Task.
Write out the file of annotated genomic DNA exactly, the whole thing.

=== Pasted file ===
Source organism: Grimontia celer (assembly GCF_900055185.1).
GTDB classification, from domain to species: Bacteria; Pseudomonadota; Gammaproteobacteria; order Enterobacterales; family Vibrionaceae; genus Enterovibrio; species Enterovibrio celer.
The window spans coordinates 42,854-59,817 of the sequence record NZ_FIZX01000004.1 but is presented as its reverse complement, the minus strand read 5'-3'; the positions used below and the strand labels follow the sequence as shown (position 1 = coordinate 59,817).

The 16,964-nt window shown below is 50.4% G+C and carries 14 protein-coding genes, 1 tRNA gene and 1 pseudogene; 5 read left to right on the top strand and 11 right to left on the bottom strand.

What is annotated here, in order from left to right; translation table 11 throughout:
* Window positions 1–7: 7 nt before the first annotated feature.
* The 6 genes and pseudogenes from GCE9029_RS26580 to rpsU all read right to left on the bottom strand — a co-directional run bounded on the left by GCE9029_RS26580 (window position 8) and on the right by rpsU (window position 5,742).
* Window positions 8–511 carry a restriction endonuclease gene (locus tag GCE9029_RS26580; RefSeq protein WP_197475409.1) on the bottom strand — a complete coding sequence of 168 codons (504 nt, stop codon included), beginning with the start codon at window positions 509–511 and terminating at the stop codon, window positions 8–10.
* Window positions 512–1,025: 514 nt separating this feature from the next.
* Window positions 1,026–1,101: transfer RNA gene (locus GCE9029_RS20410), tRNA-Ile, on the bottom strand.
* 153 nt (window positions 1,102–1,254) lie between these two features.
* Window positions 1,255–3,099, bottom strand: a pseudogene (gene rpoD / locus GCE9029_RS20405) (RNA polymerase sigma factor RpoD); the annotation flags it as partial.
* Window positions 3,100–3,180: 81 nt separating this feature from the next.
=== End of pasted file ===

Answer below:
Source organism: Grimontia celer (assembly GCF_900055185.1).
GTDB classification, from domain to species: Bacteria; Pseudomonadota; Gammaproteobacteria; order Enterobacterales; family Vibrionaceae; genus Enterovibrio; species Enterovibrio celer.
The window spans coordinates 42,854-59,817 of the sequence record NZ_FIZX01000004.1 but is presented as its reverse complement, the minus strand read 5'-3'; the positions used below and the strand labels follow the sequence as shown (position 1 = coordinate 59,817).

The 16,964-nt window shown below is 50.4% G+C and carries 14 protein-coding genes, 1 tRNA gene and 1 pseudogene; 5 read left to right on the top strand and 11 right to left on the bottom strand.

What is annotated here, in order from left to right; translation table 11 throughout:
* Window positions 1–7: 7 nt before the first annotated feature.
* The 6 genes and pseudogenes from GCE9029_RS26580 to rpsU all read right to left on the bottom strand — a co-directional run bounded on the left by GCE9029_RS26580 (window position 8) and on the right by rpsU (window position 5,742).
* Window positions 8–511 carry a restriction endonuclease gene (locus tag GCE9029_RS26580; RefSeq protein WP_197475409.1) on the bottom strand — a complete coding sequence of 168 codons (504 nt, stop codon included), beginning with the start codon at window positions 509–511 and terminating at the stop codon, window positions 8–10.
* Window positions 512–1,025: 514 nt separating this feature from the next.
* Window positions 1,026–1,101: transfer RNA gene (locus GCE9029_RS20410), tRNA-Ile, on the bottom strand.
* 153 nt (window positions 1,102–1,254) lie between these two features.
* Window positions 1,255–3,099, bottom strand: a pseudogene (gene rpoD / locus GCE9029_RS20405) (RNA polymerase sigma factor RpoD); the annotation flags it as partial.
* Window positions 3,100–3,180: 81 nt separating this feature from the next.